Meet Perfumer Clement Gavarry

Introducing Perfumer Clement Gavarry

Perfumer Clement Gavarry
Perfumer Clement Gavarry

The name Clement Gavarry may not be a household name, but the Senior Perfumer at Firmenich in Paris has composed some of the most popular fragrances in modern times. From Sarah Jessica Parker’s Lovely to Tom Ford’s Private Blend Black Violet, Gavarry taps more than three generations of perfumery expertise for his beautifully balanced fragrances. His great-grandfather farmed and processed lavender; his grandfather was a gardener for Chanel; and his father, Max Gavarry, was a renowned perfumer in France. So it was no surprise when, at the age of 18, he landed an internship at International Flavors and Fragrances. This led to studying at perfumery school ISIPCA before embarking on a career as a professional perfumer. “I remember engaging with nature as a child. I loved smelling the fir balsam; the immortelle; the sweet, resin eucalyptus trees.”

“When I started working on the MCM Eau de Parfum project, I was immediately inspired by tribes of fearless free thinkers and sought to design a sustainable blend of classic and modern elements that fuse together to create an attitude of unbridled optimism and powerful connection,” he explains. What’s fascinating about this fragrance is that is appeals to both women and men thanks to a surprising ingredient. “I added a green facet to give a freshness to the scent. Violet leaf gives it a modernity.” He handpicked raspberry and apricot to create an uplifting and bright first impression. Then classic white blooms of white peony and jasmine blend with a hint of vanilla and sandalwood. The composition is designed to appeal to global nomads around the world.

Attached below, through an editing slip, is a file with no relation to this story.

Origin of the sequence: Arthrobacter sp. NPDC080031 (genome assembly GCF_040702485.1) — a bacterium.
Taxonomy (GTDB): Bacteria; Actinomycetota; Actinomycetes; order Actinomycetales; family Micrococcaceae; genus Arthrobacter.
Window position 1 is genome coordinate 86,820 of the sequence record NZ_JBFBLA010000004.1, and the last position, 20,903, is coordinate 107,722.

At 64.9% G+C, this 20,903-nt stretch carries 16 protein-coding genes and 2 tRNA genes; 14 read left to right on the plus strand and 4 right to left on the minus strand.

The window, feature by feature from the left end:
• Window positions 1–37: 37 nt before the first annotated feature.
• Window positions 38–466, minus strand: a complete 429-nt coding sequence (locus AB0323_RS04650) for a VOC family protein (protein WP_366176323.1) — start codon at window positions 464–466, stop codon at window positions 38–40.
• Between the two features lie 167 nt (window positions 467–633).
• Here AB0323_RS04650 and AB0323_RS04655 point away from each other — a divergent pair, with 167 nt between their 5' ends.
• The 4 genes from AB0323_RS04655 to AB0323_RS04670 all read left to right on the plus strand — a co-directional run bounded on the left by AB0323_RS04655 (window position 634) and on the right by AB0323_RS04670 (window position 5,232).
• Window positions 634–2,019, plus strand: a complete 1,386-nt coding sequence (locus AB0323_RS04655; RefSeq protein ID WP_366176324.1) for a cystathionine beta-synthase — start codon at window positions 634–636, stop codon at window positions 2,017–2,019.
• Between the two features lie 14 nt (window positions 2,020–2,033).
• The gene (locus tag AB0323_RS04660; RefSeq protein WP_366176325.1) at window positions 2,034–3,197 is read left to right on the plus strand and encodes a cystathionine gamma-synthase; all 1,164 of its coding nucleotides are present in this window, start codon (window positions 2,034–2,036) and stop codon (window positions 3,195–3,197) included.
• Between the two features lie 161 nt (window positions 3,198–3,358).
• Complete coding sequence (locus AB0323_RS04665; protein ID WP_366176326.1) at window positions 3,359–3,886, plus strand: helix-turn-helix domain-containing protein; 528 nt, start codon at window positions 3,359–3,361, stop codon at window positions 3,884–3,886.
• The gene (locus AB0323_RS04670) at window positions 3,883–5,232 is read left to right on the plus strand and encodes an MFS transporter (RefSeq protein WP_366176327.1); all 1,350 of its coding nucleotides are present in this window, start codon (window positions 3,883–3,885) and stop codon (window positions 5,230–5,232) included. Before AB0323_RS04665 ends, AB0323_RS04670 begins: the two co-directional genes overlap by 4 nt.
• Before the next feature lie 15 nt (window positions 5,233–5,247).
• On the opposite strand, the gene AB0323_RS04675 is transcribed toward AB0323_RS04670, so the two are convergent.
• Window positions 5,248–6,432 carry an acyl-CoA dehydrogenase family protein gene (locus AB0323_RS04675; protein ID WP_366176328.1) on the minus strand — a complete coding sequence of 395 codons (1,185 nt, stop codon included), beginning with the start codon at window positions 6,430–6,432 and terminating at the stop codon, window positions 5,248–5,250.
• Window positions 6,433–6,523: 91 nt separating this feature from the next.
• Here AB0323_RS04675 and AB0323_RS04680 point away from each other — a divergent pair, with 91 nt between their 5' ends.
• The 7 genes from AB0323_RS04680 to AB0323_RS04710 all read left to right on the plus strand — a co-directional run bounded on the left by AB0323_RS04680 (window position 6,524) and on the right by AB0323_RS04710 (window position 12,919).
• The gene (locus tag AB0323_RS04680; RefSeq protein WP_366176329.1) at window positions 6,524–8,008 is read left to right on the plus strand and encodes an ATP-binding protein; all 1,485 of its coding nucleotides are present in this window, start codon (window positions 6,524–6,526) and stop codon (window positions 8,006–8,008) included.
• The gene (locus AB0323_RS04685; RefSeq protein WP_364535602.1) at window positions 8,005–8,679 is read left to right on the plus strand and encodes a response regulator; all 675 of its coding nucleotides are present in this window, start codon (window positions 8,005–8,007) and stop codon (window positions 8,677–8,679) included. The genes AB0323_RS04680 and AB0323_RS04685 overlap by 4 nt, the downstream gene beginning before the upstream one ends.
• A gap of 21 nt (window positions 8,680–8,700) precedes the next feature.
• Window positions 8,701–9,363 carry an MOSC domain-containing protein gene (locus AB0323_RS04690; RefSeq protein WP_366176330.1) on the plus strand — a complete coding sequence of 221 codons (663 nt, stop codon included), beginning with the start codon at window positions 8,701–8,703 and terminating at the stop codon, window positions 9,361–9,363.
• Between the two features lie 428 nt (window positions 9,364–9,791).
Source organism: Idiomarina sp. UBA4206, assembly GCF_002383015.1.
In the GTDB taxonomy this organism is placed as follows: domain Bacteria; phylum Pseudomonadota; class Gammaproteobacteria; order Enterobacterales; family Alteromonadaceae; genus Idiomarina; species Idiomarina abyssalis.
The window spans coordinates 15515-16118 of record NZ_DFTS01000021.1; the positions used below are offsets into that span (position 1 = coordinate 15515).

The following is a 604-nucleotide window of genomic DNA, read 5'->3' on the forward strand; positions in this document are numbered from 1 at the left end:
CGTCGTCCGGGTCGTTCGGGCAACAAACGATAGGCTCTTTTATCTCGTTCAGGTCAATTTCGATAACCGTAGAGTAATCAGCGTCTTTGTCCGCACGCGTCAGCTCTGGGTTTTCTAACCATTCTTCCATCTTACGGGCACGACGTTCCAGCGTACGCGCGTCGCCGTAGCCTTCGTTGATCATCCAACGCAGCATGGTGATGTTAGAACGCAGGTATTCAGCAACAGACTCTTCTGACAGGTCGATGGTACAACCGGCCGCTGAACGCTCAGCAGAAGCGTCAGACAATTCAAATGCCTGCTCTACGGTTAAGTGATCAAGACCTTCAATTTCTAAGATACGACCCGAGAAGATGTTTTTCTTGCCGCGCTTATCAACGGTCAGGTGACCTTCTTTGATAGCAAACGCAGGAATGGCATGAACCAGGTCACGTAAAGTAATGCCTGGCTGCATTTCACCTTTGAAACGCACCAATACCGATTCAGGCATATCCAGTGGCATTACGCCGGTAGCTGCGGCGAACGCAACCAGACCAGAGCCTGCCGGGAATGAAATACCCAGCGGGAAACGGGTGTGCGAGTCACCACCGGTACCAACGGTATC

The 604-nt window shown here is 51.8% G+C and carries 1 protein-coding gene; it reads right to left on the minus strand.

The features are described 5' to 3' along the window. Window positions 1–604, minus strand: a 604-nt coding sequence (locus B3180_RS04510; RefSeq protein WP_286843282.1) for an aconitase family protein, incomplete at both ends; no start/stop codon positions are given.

But what’s truly fascinating about this fragrance that makes it unique is how Gavarry broke classic rules of perfumery to compose it. “I deconstructed the jasmine and then infused it with raspberry. This created a tension that became addictive. The idea was to deconstruct ingredients in the lab and then reconstruct them in a new way using green chemistry.”

MCM Eau de Parfum: A Floral fruity-green scent for her or him

The MCM fragrance opens with a hyper-real red raspberry note and fresh apricot

Blends with a sheer floral bouquet of peony and jasmine with a hint of green violet leaf

Sits on a base of vanilla, ambrox, sandalwood and white moss, which gives it an urban edge

“Each day is a new adventure. Creativity, passion, freedom. Carpe diem (Seize the day) is my motto.” He currently lives in New York where he works on a myriad of projects and fragrances for clients. It takes him more or less six months to create a fragrance, but that is thanks to years of experience and training. (When he wants to refresh his nose, he tends to drink water which has a cleansing effect on his sense of smell.) Within the industry, he’s known for being a perfectionist focusing intently on each project. “We need time for trial and error – or plain luck – in order to create the best fragrances.”

(photo credit: Firmenich)

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  • Liz Howard
    December 19, 2022 at 8:37 pm

    Wow, so interesting and fascinating!

  • Angela Citrigno
    December 16, 2022 at 10:18 am

    I’m in aah of his talent. Being a perfectionist in this competitive field must be so stressful. I’m curious how does one keep their sense of smell to remain superior? Inventing ways to make sure fragrance are environmentally green alone is a task in itself. The environmental climate changes must be reeking havoc for perfumers too? So much to think about. Truly a career of passion.

  • Cynthia Sacks
    December 15, 2022 at 1:57 pm

    Fascinating read! @cindy_sacks

  • September Dee
    December 15, 2022 at 10:05 am

    I love green notes in fragrance. This facet really makes a difference and is a pleasant addition for many reasons. The backstory to this fragrance is so interesting. A note can be deconstructed and then infused with another to create something new and modern. It reminds me of grafing used to create new varieties of flowers, plants and trees. Modern technology makes things easier and allows for extra flexibility and creativity. A master perfumer has such a fascinating job.